Boost Mobile is ratcheting up the prepaid wars, saying customers can save up to $695 a year by switching to its $50 unlimited monthly plan when compared with T-Mobile’s $99.99/month prepaid unlimited plan.
Boost goes further to say customers can save up to $42 a year compared to Cricket’s $45 unlimited regional plan and up to $144 per year compared with MetroPCS’ $45 per month unlimited nationwide plan.
Boost’s price comparisons are significant as competition heats up among no-contract carriers. Last week, it was widely reported that nationwide carrier T-Mobile USA is testing a $50 prepaid unlimited calling plan in San Francisco. T-Mobile added more prepaid customers in the fourth quarter than postpaid.
Meanwhile, Boost, a subsidiary of Sprint Nextel, continues to update its ad campaign entitled, “Unwronged,” aimed at attracting postpaid customers, but some wonder whether it will succeed in broadening the carrier’s customer base. The TV spots for the campaign depict situations that people would consider “wrong” and suggest the Boost Unlimited plan as a way for customer to get “unwronged.”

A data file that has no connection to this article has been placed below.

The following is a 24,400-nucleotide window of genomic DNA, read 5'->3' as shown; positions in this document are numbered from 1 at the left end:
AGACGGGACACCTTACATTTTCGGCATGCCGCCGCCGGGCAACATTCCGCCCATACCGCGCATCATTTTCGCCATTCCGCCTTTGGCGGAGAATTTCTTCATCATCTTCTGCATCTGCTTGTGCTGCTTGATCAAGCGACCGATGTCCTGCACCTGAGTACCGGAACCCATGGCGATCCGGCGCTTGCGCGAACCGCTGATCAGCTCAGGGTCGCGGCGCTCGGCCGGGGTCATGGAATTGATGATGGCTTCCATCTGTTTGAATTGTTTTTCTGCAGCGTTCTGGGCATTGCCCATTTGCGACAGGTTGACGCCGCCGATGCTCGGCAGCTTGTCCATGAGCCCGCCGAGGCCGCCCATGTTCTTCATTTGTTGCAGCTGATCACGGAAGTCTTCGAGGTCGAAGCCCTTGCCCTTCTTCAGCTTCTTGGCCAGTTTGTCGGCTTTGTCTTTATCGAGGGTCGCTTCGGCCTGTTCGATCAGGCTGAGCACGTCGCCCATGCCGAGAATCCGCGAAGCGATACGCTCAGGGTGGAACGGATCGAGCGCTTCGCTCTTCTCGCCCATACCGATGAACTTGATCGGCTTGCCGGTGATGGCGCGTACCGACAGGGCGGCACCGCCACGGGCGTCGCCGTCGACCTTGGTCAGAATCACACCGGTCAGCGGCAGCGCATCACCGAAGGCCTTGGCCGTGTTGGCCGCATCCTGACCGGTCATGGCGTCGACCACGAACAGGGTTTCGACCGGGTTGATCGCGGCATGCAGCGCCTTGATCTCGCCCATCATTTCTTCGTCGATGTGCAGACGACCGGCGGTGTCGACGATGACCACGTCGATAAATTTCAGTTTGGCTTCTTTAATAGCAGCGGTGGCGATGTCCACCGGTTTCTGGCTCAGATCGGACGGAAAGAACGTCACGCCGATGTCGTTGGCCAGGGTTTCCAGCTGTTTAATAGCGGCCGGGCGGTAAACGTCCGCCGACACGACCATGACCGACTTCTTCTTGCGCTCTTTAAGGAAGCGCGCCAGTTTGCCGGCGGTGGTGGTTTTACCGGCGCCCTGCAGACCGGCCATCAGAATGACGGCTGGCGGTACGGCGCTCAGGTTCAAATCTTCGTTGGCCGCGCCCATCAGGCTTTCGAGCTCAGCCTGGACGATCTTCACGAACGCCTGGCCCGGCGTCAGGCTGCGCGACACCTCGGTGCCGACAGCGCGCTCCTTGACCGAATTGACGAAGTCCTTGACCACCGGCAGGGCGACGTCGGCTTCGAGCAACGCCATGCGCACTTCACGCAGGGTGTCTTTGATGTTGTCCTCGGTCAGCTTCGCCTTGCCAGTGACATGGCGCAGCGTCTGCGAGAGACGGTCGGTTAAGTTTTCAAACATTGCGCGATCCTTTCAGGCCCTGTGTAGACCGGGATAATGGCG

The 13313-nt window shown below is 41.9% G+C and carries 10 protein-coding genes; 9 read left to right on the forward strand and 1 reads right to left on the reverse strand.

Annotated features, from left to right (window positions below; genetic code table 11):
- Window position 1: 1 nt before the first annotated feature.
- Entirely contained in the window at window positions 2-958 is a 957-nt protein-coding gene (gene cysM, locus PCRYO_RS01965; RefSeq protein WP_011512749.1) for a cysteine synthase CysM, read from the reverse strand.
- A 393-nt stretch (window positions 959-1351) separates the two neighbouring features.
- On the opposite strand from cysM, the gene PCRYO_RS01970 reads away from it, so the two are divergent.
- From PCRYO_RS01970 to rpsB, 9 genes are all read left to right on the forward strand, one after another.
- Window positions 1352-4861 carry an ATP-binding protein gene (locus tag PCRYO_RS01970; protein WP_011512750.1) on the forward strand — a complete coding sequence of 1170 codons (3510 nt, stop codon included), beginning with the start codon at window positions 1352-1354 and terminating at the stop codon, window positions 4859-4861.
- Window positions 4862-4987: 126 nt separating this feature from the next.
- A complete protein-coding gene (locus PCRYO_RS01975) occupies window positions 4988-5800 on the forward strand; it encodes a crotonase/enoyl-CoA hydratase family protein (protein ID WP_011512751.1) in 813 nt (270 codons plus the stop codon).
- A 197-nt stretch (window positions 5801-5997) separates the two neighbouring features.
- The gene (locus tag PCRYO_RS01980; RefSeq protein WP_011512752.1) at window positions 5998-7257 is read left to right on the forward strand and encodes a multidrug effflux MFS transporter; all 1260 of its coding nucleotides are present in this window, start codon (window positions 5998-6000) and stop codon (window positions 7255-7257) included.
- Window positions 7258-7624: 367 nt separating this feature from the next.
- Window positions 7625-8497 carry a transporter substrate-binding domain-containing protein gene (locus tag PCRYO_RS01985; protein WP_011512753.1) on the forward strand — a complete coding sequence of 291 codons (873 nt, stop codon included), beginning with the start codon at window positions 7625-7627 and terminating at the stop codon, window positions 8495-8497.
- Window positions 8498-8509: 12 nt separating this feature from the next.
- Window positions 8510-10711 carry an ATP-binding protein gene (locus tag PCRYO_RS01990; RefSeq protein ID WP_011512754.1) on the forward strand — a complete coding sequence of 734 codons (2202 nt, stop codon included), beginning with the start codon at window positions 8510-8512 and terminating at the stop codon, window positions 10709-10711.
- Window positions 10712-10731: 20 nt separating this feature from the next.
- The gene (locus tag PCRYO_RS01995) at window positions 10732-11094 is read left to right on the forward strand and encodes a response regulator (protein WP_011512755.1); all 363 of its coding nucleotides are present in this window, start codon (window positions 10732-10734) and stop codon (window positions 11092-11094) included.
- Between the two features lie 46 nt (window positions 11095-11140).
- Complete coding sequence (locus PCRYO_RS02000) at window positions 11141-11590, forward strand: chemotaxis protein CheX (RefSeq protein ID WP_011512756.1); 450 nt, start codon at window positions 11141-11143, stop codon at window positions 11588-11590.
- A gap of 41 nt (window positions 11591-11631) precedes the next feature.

The new edgy TV spots are geared toward Boost’s usual youthful customer base and highlight the additional fees and taxes included on monthly postpaid bills. Boost’s $50 unlimited plan includes unlimited talk, text, Web and walkie-talkie services with no “hidden charges.”
The underlying message of “Unwronged” is that with Boost Mobile, consumers will not be subject to hidden fees, shoddy networks, credit checks, contracts or flimsy handsets, states the company’s Web site.
While the new ads are aggressive and might signal Sprint’s renewed emphasis on its prepaid division, the spots look very different than your conventional postpaid ads. Walter Piecyk, analyst at Pali Research, wonders whether the ads will connect with a more diverse customer base. “The question is whether [Boost] will expand their marketing to a broader base in a way that may be inconsistent with the current brand?” he says.
Piecyk says that on the whole, the prepaid market looks strong and noted that he is interested to see how Boost manages its image as an increasing number of customers, young and old, seek better value and predictability in their monthly cell phone bills.